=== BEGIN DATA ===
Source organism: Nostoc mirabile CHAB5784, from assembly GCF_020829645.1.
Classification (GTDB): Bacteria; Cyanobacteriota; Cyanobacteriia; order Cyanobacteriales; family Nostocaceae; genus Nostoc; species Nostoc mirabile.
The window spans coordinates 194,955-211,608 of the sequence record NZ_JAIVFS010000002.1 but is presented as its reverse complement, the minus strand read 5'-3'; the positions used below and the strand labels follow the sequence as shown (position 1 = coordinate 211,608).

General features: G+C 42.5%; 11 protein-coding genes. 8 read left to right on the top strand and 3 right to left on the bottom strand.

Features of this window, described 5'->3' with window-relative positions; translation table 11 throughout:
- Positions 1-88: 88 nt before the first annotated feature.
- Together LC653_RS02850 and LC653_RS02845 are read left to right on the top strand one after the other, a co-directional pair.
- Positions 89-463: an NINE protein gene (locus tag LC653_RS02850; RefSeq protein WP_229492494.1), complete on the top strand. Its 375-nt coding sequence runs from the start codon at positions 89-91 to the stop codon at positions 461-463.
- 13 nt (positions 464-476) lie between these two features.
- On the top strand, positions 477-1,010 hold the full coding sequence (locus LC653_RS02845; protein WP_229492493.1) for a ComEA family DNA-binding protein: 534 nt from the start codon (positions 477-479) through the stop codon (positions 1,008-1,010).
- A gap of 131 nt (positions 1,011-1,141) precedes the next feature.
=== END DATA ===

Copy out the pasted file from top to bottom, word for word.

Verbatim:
Source organism: Nostoc mirabile CHAB5784, from assembly GCF_020829645.1.
Classification (GTDB): Bacteria; Cyanobacteriota; Cyanobacteriia; order Cyanobacteriales; family Nostocaceae; genus Nostoc; species Nostoc mirabile.
The window spans coordinates 194,955-211,608 of the sequence record NZ_JAIVFS010000002.1 but is presented as its reverse complement, the minus strand read 5'-3'; the positions used below and the strand labels follow the sequence as shown (position 1 = coordinate 211,608).

General features: G+C 42.5%; 11 protein-coding genes. 8 read left to right on the top strand and 3 right to left on the bottom strand.

Features of this window, described 5'->3' with window-relative positions; translation table 11 throughout:
- Positions 1-88: 88 nt before the first annotated feature.
- Together LC653_RS02850 and LC653_RS02845 are read left to right on the top strand one after the other, a co-directional pair.
- Positions 89-463: an NINE protein gene (locus tag LC653_RS02850; RefSeq protein WP_229492494.1), complete on the top strand. Its 375-nt coding sequence runs from the start codon at positions 89-91 to the stop codon at positions 461-463.
- 13 nt (positions 464-476) lie between these two features.
- On the top strand, positions 477-1,010 hold the full coding sequence (locus LC653_RS02845; protein WP_229492493.1) for a ComEA family DNA-binding protein: 534 nt from the start codon (positions 477-479) through the stop codon (positions 1,008-1,010).
- A gap of 131 nt (positions 1,011-1,141) precedes the next feature.